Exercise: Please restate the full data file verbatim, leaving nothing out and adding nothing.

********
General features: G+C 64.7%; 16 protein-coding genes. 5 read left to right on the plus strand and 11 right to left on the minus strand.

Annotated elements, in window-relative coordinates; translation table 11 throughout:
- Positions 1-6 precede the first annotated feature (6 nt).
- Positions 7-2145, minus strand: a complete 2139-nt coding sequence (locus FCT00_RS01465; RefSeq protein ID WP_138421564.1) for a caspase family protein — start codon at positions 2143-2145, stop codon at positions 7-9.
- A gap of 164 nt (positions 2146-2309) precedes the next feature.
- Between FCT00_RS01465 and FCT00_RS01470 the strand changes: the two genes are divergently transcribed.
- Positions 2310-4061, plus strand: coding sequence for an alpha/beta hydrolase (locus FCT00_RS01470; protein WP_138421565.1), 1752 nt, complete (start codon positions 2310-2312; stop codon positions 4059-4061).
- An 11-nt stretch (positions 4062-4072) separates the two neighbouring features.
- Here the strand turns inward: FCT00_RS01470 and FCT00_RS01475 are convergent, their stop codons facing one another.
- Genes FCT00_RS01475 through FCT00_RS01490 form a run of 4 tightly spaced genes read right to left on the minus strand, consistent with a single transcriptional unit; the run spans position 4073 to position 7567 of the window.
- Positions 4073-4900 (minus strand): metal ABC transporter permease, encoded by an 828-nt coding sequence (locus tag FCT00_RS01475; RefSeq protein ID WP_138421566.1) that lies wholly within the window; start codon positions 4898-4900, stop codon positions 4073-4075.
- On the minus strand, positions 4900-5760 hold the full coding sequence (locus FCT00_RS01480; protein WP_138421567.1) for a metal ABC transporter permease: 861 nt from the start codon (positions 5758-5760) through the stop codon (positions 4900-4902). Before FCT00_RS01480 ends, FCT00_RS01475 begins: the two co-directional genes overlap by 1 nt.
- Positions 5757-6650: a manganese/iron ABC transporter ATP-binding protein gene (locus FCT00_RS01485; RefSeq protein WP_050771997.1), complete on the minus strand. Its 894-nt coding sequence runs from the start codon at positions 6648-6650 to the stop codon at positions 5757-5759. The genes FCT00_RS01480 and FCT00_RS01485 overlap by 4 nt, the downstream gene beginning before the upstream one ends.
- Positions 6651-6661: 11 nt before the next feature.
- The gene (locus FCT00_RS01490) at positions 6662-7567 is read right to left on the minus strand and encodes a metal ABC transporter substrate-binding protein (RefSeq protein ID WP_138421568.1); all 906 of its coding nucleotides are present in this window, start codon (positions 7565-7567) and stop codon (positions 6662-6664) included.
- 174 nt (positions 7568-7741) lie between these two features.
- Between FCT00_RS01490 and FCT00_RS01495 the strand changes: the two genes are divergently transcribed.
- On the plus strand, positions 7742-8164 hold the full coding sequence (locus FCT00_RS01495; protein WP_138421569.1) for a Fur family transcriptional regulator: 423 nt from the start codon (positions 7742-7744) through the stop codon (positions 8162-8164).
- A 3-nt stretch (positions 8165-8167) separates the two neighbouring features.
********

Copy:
General features: G+C 64.7%; 16 protein-coding genes. 5 read left to right on the plus strand and 11 right to left on the minus strand.

Annotated elements, in window-relative coordinates; translation table 11 throughout:
- Positions 1-6 precede the first annotated feature (6 nt).
- Positions 7-2145, minus strand: a complete 2139-nt coding sequence (locus FCT00_RS01465; RefSeq protein ID WP_138421564.1) for a caspase family protein — start codon at positions 2143-2145, stop codon at positions 7-9.
- A gap of 164 nt (positions 2146-2309) precedes the next feature.
- Between FCT00_RS01465 and FCT00_RS01470 the strand changes: the two genes are divergently transcribed.
- Positions 2310-4061, plus strand: coding sequence for an alpha/beta hydrolase (locus FCT00_RS01470; protein WP_138421565.1), 1752 nt, complete (start codon positions 2310-2312; stop codon positions 4059-4061).
- An 11-nt stretch (positions 4062-4072) separates the two neighbouring features.
- Here the strand turns inward: FCT00_RS01470 and FCT00_RS01475 are convergent, their stop codons facing one another.
- Genes FCT00_RS01475 through FCT00_RS01490 form a run of 4 tightly spaced genes read right to left on the minus strand, consistent with a single transcriptional unit; the run spans position 4073 to position 7567 of the window.
- Positions 4073-4900 (minus strand): metal ABC transporter permease, encoded by an 828-nt coding sequence (locus tag FCT00_RS01475; RefSeq protein ID WP_138421566.1) that lies wholly within the window; start codon positions 4898-4900, stop codon positions 4073-4075.
- On the minus strand, positions 4900-5760 hold the full coding sequence (locus FCT00_RS01480; protein WP_138421567.1) for a metal ABC transporter permease: 861 nt from the start codon (positions 5758-5760) through the stop codon (positions 4900-4902). Before FCT00_RS01480 ends, FCT00_RS01475 begins: the two co-directional genes overlap by 1 nt.
- Positions 5757-6650: a manganese/iron ABC transporter ATP-binding protein gene (locus FCT00_RS01485; RefSeq protein WP_050771997.1), complete on the minus strand. Its 894-nt coding sequence runs from the start codon at positions 6648-6650 to the stop codon at positions 5757-5759. The genes FCT00_RS01480 and FCT00_RS01485 overlap by 4 nt, the downstream gene beginning before the upstream one ends.
- Positions 6651-6661: 11 nt before the next feature.
- The gene (locus FCT00_RS01490) at positions 6662-7567 is read right to left on the minus strand and encodes a metal ABC transporter substrate-binding protein (RefSeq protein ID WP_138421568.1); all 906 of its coding nucleotides are present in this window, start codon (positions 7565-7567) and stop codon (positions 6662-6664) included.
- 174 nt (positions 7568-7741) lie between these two features.
- Between FCT00_RS01490 and FCT00_RS01495 the strand changes: the two genes are divergently transcribed.
- On the plus strand, positions 7742-8164 hold the full coding sequence (locus FCT00_RS01495; protein WP_138421569.1) for a Fur family transcriptional regulator: 423 nt from the start codon (positions 7742-7744) through the stop codon (positions 8162-8164).
- A 3-nt stretch (positions 8165-8167) separates the two neighbouring features.